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Next section meeting - Thursday 26 October at The Bull Hotel, Bull Lane, Wrotham, Kent, TN15 7RF.

Motorsport at the Palace - Sunday 26th May 2013

The Sprint course at Crystal Palace is just what remains of the old motor racing circuit which finally closed, mainly for safety reasons, in 1972. The full story of this historic course, which featured races with the likes of Jim Clark, Graham Hill, Clay Regazzoni and Jochen Rindt amongst many others, can be seen on their website www.motorsportatthepalace.co.uk. It is one of the most beautiful racing venues imaginable, with the course passing through parkland lit up at this time of year with Rhododendrons and the fresh new foliage of specimen trees. The paddock is also a tree-lined park set in attractive dappled shade. It is one of the most informal of venues, there is no “them and us” – just petrol heads together. So, when our Secretary sent around an email asking for volunteer classics for the AROCKES stand on Bank Holiday Sunday, your correspondent jumped at the opportunity.

The day dawned bright and clear, as Barbara Cartland might say, so I knew we were in for a treat. I arrived in my 1978 Alfetta GTV Strada just before 9.00am and was directed to our allocated club space by enthusiastic marshals, who seemed to be directing all the cars to the same 3 square metres of space in the park. I was followed in by an enormous bloke (and I mean enormous, and bearded) in a yank hot rod with a seismic rumble that could be heard, and felt, in Truro. He proceeded to park next to my car. The Alfa suddenly looked very small and very Italian. I had to be a bit English in my grovelling suggestion that one of us might (just) be in the wrong place and (pretty please) could he reconsider his location (if that wasn’t too much trouble…). I then stood back a dozen paces. First impressions can be rubbish, can’t they, and he quietly agreed that he was in the wrong place and smiled gently. The rumble shook the park as he moved up the hill.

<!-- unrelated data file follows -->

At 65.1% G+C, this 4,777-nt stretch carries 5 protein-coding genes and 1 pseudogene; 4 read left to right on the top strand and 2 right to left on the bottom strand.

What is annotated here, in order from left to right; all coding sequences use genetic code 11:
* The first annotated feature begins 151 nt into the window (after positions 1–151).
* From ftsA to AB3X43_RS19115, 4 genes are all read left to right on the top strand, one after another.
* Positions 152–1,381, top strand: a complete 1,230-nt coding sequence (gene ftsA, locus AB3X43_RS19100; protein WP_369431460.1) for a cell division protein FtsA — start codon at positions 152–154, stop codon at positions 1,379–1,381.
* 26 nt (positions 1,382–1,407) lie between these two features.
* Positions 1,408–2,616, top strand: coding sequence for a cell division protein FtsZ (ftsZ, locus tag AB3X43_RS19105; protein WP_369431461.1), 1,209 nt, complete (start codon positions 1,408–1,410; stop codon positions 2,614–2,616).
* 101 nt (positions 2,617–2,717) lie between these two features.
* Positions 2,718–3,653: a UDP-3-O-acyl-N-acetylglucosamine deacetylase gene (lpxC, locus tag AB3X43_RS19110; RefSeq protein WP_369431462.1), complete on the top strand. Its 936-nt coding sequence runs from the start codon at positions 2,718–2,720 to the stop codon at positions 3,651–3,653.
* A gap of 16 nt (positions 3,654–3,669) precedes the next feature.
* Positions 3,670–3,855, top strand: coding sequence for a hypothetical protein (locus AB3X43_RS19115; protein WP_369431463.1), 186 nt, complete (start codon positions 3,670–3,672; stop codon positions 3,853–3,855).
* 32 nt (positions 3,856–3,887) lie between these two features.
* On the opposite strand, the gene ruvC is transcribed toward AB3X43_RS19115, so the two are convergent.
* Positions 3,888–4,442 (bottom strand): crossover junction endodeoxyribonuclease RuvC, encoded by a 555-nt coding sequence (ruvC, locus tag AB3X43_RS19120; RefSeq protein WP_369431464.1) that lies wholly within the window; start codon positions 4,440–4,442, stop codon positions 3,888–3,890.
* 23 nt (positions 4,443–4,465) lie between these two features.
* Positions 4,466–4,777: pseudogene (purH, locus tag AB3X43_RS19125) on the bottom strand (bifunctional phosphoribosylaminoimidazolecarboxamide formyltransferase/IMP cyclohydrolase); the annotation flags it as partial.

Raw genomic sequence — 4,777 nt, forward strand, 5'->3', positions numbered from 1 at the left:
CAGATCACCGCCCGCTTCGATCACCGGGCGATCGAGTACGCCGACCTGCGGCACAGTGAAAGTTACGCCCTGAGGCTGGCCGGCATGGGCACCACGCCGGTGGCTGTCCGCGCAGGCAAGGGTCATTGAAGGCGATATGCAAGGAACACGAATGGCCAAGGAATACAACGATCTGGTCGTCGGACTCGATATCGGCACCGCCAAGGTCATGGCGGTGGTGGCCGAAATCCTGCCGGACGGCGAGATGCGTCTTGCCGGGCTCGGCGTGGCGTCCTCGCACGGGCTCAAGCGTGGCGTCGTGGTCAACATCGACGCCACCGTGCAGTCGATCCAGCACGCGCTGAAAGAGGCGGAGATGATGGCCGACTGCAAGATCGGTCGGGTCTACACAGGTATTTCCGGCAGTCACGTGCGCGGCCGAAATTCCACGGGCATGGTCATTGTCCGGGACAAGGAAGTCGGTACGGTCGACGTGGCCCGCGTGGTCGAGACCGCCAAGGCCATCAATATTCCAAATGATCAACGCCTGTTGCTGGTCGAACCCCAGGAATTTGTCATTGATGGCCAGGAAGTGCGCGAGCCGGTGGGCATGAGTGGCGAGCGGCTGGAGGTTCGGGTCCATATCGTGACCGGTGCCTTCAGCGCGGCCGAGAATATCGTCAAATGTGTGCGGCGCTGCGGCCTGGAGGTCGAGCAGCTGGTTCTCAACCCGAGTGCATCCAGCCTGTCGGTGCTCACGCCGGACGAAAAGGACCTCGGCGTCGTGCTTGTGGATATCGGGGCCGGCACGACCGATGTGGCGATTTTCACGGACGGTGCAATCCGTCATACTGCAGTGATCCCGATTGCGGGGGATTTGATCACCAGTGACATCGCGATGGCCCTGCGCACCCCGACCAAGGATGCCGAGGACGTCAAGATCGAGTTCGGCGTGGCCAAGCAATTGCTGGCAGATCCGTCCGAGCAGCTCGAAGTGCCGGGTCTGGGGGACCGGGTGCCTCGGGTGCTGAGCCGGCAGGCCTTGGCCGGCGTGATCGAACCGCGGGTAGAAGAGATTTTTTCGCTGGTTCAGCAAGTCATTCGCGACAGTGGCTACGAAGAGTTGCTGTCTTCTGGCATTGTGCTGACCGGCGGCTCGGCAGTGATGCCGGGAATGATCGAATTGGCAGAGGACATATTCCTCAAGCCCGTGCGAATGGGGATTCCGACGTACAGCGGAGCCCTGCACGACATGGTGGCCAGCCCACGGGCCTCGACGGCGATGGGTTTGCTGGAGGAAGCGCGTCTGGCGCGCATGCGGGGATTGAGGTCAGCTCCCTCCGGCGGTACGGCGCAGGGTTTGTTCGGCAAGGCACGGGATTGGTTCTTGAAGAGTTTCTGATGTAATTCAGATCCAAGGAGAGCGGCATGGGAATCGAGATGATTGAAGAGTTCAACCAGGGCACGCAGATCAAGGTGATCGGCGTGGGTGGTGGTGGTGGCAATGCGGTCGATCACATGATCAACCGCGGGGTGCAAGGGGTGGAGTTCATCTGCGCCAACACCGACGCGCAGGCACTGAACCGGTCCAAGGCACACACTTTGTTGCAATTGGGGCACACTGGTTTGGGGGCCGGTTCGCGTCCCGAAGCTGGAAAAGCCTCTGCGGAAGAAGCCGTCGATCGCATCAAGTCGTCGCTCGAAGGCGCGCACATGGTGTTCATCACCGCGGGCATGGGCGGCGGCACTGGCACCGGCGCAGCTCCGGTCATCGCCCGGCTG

So, our location was sorted, and at that moment the others arrived in convoy – David Smith in his pretty metallic blue S2 Spider Veloce; Mark Rayss in a well-presented S4 Spider as a fascinating contrast; and no fewer than two fine 2600 Spiders of Doug Field and Gordon Robinson, which were quite a treat. All lined up, they did us proud and attracted a lot of attention through the day. Even the gazebo was (fairly) easy to put up by a group so proficient and multi-skilled, although more on that later.

After the all-important bacon sarnies with brown sauce, which somebody said were the main reason for a visit to motor racing circuits, we headed off to the paddock. Such is the informality of this place that I didn’t even realise where the public viewing areas ended and the paddock began. Suddenly we were among numbered and stickered cars arrayed beneath the trees, with the drivers chilling before their practice sessions, like gladiators. Some of the cars were lovely historic vehicles, notably a 1913 Vauxhall Viper 12 litre, a 1926 Chrysler G70 Roadster, a 1931 MG C-type 750, a 1934 Aston Martin Ulster, a 1935 Fiat Ballila 1100, two 1937 Riley Brooklands and a 1938 Fiat 508CTT 1100.